Winnable Games

On Monday, May 17, the Boston Redsox led the New York Yankees 9-7 entering the ninth inning. The historical record tells us that a team has more than a 90% chance of winning that game. The Redsox lost, turning a winnable game into an actual lost game.

Let’s count a winnable game as any game where the team has at least an 81.21% chance of winning at any point during the game prior to entering the ninth inning. We see this happened 2430 times last year. Not coincidentally, there were 2430 games played in 2009. Basically, if you have more winnable games than actual wins, then this means you lost a few more games than expected. You can call it bad timing, or non-clutch, or whatever term you like.

In 2009, the Mets had 77 winnable games, but ended the season with only 70 wins. They also had 89 lose-able games (chance of winning as low as 18.79% or worse), and ended up with 92 losses. They led the league in not winning as many games as they should have. On the other end of the spectrum were the clutch-filled New York Yankees. The Yanks had 97 winnable games, compared to their actual 103, and 69 lose-able games, but ended up losing only 59. That’s an 8 game improvement.

The 2009 Rays had an interesting season: they had 19 games that were considered both winnable and losable. For example, on August 30, 2009:

In the bottom of the 8th inning, up by two, with two outs, they were in a winnable position: 86.4% chance of winning. After Polanco hits a three-run HR two batters later, they had a 83.9% chance of losing. The Rays led the league in most winnable/lose-able games. The Chicago Cubs were on the other end, with only four games that were both winnable and lose-able.

Finally, the Arizona Diamondbacks provided their fans with the most thrills. They had 99 lose-able games, but ended up with the win 17 times to lead the league. The Pirates were only able to win 5 of their lose-able games.

As for 2010, the Diamondbacks have taken a reversal, with 22 winnable and 19 lose-able games, compared to an actual 16-23 record. The Tigers on the other hand have 18 winnable and 24 lose-able games, compared to an actual 22-16 record. And the Redsox have been involved in seven games where they had the chance to both win and lose the game, to lead the league.




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23 Responses to “Winnable Games”

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  1. delv says:

    Is this article title a potshot @ Randy Winn? One might indeed say that the game and the Yankees’ prospects at victory were “Randy Winned” into oblivion, and, in so far as any noun can be ‘done unto’ by a transitive verb (glass that you break is breakable, a baby that you can kiss is kissable, a dog that you loved was lovable),… you might say that game was “Winnable.” That which is “Winned” is eminently “Winnable.”

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  2. bender says:

    Why 81.21%?

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    • tangotiger says:

      Threshhold selected to make this true:

      We see this happened 2430 times last year. Not coincidentally, there were 2430 games played in 2009.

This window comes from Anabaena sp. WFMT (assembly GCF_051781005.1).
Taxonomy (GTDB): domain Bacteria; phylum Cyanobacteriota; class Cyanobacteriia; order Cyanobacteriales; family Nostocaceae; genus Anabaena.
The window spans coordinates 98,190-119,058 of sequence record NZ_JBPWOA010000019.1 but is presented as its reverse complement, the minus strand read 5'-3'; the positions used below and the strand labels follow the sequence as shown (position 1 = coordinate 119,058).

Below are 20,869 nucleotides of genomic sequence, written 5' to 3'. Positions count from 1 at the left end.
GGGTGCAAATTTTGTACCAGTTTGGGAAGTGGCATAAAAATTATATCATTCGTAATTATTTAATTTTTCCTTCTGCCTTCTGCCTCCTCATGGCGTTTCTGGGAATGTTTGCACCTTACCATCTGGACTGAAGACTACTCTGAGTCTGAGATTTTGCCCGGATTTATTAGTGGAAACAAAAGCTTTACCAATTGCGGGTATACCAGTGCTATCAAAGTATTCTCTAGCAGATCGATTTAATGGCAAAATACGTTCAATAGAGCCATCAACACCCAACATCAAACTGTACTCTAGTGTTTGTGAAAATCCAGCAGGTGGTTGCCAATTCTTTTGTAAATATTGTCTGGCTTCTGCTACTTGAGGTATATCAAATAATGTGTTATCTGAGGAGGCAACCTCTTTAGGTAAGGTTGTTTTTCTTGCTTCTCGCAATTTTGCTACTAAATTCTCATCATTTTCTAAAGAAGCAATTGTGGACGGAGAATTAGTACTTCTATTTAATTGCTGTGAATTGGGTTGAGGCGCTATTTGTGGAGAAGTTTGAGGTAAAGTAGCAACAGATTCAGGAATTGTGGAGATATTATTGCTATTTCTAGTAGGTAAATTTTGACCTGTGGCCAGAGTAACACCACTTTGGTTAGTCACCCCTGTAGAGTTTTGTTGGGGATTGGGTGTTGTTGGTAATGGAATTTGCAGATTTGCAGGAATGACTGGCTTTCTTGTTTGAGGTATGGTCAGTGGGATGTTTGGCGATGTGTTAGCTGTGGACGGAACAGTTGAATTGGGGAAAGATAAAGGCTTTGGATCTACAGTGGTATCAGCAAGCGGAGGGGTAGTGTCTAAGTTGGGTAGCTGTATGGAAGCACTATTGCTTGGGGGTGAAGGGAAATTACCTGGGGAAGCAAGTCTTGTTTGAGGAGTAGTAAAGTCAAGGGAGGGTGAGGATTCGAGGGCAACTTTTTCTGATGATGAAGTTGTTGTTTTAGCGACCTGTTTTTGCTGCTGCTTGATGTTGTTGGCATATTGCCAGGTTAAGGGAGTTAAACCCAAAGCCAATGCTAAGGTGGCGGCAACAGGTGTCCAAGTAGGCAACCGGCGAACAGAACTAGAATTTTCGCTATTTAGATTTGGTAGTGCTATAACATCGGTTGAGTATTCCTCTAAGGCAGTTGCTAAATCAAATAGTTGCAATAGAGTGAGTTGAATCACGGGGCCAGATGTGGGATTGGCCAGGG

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      • jklender says:

        Ah, thanks. I didn’t catch that and had the same question.

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      • AMusingFool says:

        I was also wondering where that percentage came from, but that’s not true. A couple of minutes worth of playing with retrosheet data turns up this game (and given that my search was from the beginning of the season, and how close this is to the beginning, I’m sure there were others)
        http://www.fangraphs.com/wins.aspx?date=2009-04-09&team=White%20Sox&dh=0&season=2009

        Hmm… decided to do another minute’s worth of searching:
        http://www.fangraphs.com/wins.aspx?date=2009-04-18&team=Blue%20Jays&dh=0&season=2009
        http://www.fangraphs.com/wins.aspx?date=2009-04-18&team=Giants&dh=0&season=2009

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      • AMusingFool says:

        Let me try to clarify that… not-well-stated objection. Your statement says that there were 2430 games, and that you chose that percentage so that every game would be winnable. My point was merely that they weren’t all winnable (by this definition), even if you did come up with 2430 times where a game was winnable by one team. (In a back-and-forth game, would your search return that game more than once if one team reached “winnability” more than once?)

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      • tangotiger says:

        Right, good point.

        Since there are 2430 games, and since some games are not winnable by either team (win% between 20% and 80% heading into the 9th), then that means that some of the other games are winnable by both teams.

        Is the objection that I have some games as winnable by two teams? If it helps, I can just as well separate the 2430 winnable games into say 2000 games winnable by one team, and 215 games winnable by two teams.

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      • AMusingFool says:

        Sorry, replying out of thread; it won’t let me reply to your reply for some reason.

        Well, the 81.21% seemed pretty arbitrary, and saying it was chosen to make winnable games equal to played games… Given that that doesn’t mean that every game was winnable (by someone), I just am not sure what the point of setting them equal is, either. I can’t think of a better spot for where to set the threshold; I guess I’m just wondering if there’s something about using that spot as a threshold that I’m missing. (Plus, the phrasing in the article seemed to me to imply that every game was winnable at some point, by that definition, when that’s obviously not the case.)

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      • tangotiger says:

        Sum of all winnable games was 2430. Sum of all wins was 2430. If the Angels have 102 winnable games and 97 actual wins, and the Yanks have 98 winnable games and 103 actual wins (or whatever the numbers were), then that to me provides a quick and easy comparison point.

        If on the other hand I selected a winnable game as say the odds being greater than say 75% and that only one team reached that level, then maybe I get a total of say 1800 winnable games (for one team). That puts the average at 60 for each team.